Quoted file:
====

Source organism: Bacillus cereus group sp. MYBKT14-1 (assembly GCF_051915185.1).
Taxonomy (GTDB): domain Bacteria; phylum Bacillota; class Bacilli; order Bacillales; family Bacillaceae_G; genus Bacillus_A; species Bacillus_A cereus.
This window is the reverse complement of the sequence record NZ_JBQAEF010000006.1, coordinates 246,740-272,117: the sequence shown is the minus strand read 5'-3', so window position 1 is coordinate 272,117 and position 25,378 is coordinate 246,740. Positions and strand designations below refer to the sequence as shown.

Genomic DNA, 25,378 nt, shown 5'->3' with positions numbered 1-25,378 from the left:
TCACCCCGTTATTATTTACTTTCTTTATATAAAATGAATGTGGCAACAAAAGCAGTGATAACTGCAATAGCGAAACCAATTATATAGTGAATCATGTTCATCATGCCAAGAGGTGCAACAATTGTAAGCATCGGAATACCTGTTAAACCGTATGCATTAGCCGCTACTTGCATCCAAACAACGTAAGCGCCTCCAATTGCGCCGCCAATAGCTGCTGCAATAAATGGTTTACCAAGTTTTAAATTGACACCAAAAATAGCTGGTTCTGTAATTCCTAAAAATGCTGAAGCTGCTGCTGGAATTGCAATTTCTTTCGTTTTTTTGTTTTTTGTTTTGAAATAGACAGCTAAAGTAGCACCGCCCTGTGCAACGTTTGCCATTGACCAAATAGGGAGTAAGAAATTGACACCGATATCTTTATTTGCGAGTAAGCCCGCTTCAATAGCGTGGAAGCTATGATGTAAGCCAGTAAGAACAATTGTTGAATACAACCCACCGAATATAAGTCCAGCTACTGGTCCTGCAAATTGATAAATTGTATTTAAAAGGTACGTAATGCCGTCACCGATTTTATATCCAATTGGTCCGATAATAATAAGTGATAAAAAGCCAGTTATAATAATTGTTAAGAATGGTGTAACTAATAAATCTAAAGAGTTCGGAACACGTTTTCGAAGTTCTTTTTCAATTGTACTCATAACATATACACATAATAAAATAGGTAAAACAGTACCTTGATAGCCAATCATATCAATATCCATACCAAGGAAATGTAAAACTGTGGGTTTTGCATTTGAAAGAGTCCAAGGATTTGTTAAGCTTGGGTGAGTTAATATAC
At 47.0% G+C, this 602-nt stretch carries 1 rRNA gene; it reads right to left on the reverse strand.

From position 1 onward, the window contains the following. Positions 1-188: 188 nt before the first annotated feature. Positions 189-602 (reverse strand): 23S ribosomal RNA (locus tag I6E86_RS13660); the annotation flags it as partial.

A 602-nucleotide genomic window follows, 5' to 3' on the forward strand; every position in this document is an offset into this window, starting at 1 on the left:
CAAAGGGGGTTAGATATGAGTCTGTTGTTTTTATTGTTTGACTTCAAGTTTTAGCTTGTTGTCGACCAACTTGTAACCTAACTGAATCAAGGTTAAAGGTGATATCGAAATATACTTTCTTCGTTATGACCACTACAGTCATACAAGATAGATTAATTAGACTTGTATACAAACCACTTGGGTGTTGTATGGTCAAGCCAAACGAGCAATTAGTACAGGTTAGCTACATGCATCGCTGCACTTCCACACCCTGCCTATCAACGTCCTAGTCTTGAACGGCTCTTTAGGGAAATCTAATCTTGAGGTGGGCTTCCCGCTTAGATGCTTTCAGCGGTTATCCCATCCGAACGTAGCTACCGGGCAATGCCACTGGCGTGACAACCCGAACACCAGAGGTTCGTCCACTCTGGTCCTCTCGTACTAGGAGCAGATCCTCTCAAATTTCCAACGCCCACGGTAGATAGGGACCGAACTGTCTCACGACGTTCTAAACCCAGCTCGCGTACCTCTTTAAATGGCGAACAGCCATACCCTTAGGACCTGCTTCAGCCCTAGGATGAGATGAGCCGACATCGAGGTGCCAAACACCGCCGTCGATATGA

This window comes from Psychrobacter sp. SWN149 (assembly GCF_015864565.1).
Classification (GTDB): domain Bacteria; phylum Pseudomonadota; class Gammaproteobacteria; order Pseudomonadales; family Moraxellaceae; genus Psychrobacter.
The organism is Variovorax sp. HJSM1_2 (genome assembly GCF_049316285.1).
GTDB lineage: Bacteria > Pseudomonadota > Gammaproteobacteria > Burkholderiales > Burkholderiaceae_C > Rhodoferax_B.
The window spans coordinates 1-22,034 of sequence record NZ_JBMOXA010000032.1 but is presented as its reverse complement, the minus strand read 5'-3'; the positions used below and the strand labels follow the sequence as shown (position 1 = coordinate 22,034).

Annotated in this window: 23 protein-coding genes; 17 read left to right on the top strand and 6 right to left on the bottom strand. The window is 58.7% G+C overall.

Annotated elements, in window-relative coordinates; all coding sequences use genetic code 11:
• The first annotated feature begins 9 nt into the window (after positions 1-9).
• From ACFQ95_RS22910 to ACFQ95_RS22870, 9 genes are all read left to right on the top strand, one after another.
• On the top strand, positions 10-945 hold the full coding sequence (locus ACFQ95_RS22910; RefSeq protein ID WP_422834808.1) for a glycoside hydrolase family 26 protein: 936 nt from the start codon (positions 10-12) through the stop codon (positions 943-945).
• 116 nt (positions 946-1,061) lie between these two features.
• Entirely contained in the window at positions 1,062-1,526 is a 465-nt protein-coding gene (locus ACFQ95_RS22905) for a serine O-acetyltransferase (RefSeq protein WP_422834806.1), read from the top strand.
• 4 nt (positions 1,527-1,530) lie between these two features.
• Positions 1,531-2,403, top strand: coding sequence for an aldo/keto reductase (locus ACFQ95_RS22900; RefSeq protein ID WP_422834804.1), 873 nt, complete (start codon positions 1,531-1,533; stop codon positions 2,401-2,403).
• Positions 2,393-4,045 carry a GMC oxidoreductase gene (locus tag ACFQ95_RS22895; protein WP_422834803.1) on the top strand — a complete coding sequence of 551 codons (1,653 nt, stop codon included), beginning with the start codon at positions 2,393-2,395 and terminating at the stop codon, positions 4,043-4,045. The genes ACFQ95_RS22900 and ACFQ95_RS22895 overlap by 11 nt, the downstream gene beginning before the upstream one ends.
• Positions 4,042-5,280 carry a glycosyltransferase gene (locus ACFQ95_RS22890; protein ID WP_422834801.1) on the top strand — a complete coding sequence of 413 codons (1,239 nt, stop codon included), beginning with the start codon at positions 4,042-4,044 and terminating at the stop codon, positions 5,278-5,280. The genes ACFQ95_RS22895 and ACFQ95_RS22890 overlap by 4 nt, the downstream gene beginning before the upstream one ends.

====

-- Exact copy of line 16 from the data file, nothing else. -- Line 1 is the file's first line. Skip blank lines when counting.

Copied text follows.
Annotated elements, in window-relative coordinates; all coding sequences use genetic code 11: